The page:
“How, exactly, can you break a bone pulling weeds?” That’s what someone asked me a few summers ago after I described my yard drama. I wanted to save the lovely, fragrant viburnum we had planted outside our bedroom window from an aggressive weed-like shrub interloper. Not being much of a gardener, and, in hindsight, vastly underestimating its roots, I thought I could pull it up by squatting and yanking. But the harder I pulled, the more I compressed my knees against my rib cage. Crack!
The effort and pain involved in eradicating those stubborn roots is such an apt description of our spiritual lives. Most of us know what it’s like to underestimate the roots we’re dealing with, implement an inadequate approach, and suffer a few cracked ribs, metaphorically speaking.
Thankfully, God’s Word gives us the wisdom to be on guard against three main things that choke our ability to grow and bear mature fruit. Take a look at just one verse from the parable of the four soils.
“And as for what fell among the thorns, they are those who hear, but as they go on their way they are choked by the cares and riches and pleasures of life, and their fruit does not mature” (Luke 8:14).
Let’s take choking’s fearsome threesome — cares, riches, and the pleasures of life — one at a time.
Cares — These are choppy waters to navigate. When we’re burdened with cares, it’s good and right to pour out our hearts to the Lord, to feel his comfort, to ask for help, and to sense his direction. Often, though, intense suffering causes us to stop trusting him. We don’t believe he could have good purposes and come to resent his mysterious ways. Clinging to the thing we’ve lost, and valuing it more than the growth God has in mind, we slide into the ditch of bitterness or the ditch of despair — two places where fruit doesn’t mature. What’s even worse is when we turn away from the Lord and turn to savior-substitutes. This is fertile ground for strong, stubborn weeds like gluttony, drunkenness, and other kinds of substance abuse.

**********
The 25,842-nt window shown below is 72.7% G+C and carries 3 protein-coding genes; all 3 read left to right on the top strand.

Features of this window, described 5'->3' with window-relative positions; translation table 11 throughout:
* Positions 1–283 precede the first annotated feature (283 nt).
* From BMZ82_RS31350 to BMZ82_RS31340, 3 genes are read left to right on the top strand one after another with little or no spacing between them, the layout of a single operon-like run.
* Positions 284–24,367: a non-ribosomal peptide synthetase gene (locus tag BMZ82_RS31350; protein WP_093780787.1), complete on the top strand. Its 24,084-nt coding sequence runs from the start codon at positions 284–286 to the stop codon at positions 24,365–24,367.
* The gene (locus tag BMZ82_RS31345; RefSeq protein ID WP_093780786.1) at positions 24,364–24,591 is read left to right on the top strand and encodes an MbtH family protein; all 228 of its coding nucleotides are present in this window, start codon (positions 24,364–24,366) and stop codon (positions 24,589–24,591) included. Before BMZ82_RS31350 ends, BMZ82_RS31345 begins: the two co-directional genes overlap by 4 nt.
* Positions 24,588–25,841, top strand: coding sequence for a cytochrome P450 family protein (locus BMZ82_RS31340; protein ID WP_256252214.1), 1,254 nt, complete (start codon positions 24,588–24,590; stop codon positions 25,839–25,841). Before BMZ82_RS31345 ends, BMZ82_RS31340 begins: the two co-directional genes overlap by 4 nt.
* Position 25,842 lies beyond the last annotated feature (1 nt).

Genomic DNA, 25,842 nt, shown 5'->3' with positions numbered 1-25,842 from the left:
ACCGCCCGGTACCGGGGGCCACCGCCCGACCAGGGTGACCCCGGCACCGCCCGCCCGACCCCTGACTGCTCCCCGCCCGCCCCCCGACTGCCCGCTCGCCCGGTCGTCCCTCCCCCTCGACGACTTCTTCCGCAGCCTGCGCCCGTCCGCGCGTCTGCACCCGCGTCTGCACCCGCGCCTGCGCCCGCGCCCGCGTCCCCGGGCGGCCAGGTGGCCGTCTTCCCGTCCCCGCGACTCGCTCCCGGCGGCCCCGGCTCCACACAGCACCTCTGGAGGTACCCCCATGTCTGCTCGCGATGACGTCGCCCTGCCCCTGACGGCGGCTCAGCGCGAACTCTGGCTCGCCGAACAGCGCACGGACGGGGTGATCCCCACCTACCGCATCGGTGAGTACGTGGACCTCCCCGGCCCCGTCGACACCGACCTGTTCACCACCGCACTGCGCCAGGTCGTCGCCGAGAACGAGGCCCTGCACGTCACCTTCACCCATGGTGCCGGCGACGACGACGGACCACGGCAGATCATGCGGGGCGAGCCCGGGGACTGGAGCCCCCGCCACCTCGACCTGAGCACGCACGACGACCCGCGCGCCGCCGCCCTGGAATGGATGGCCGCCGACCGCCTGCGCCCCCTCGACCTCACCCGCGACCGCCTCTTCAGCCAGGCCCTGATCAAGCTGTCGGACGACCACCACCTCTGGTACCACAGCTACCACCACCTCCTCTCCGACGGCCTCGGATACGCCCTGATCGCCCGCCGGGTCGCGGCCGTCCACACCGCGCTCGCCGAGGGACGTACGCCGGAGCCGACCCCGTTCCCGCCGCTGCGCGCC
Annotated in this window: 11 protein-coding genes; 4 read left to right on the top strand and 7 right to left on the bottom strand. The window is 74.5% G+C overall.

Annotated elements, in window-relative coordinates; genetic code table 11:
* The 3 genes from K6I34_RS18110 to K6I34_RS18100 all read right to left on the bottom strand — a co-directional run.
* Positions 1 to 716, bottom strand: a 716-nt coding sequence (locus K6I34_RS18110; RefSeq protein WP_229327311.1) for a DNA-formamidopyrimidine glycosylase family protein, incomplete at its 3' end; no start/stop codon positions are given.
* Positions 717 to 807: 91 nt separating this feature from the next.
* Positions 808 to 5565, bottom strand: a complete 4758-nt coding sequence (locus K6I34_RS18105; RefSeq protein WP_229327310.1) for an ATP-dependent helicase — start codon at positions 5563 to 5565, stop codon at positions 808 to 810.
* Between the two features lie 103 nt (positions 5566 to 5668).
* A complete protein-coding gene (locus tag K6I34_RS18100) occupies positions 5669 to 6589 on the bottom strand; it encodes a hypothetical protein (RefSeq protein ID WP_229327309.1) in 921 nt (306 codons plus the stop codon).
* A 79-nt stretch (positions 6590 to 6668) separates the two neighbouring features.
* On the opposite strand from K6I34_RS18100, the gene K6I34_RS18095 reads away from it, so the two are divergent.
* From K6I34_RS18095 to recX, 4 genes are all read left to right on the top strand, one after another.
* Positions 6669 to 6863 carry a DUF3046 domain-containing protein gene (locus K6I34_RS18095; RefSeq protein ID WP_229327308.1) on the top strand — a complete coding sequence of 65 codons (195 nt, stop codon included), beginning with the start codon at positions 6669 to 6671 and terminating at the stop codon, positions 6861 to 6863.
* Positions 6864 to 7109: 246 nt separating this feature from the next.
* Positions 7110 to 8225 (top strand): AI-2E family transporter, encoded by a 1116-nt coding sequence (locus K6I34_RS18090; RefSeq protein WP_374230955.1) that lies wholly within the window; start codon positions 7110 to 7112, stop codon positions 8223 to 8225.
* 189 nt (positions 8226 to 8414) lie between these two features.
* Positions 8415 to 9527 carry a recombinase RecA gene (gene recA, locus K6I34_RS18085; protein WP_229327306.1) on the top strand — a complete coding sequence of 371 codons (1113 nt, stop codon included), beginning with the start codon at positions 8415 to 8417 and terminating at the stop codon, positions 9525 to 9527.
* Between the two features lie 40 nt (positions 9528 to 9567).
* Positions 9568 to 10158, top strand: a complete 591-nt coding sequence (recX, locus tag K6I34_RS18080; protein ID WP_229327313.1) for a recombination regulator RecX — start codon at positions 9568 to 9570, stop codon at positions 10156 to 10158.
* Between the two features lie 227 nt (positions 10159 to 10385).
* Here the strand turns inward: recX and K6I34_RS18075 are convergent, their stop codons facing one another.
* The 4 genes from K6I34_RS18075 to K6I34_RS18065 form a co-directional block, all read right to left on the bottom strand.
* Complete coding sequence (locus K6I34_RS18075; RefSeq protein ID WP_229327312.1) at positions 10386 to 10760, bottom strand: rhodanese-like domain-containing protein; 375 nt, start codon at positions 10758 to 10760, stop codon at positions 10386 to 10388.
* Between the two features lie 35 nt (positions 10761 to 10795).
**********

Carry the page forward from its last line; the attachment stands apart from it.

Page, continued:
Riches — Rust is real. Jesus warned us that moth and rust destroy, and thieves break in and steal. When that happens, let the frustration of replacing expensive things show you the futility of storing up for yourselves treasures on earth. Vow instead to make a priority of bearing fruit; it’s such a happy preoccupation that it acts as a safeguard against materialism. Moreover, there’s great joy of knowing that we’re storing up imperishable treasures in heaven — and that flows out of us in winsomeness — making spiritual maturity in Christ attractive to others.
The pleasures of life — What if we were able to see a pie-chart that compared our time spent entertaining ourselves to time spent bearing fruit for the kingdom of God? If this life were all there was, I can only imagine how much attention I’d devote to planning my next vacation, my next big purchase, my next great diversion. But it’s not. Even though God has created all things for us to enjoy, I need to remember that my true citizenship is in heaven. When I do, I’m much less likely to let pleasure-seeking choke out fruitfulness.
Let’s ask the Lord to protect us from the things that would choke our fruitfulness. Let’s ask him to make us good soil — one who “hears the word and understands it. He indeed bears fruit and yields, in one case a hundredfold, in another sixty, and in another thirty” (Matthew 12:23).
A hundredfold yield! Give a thumbs up if you want to swing for the fences!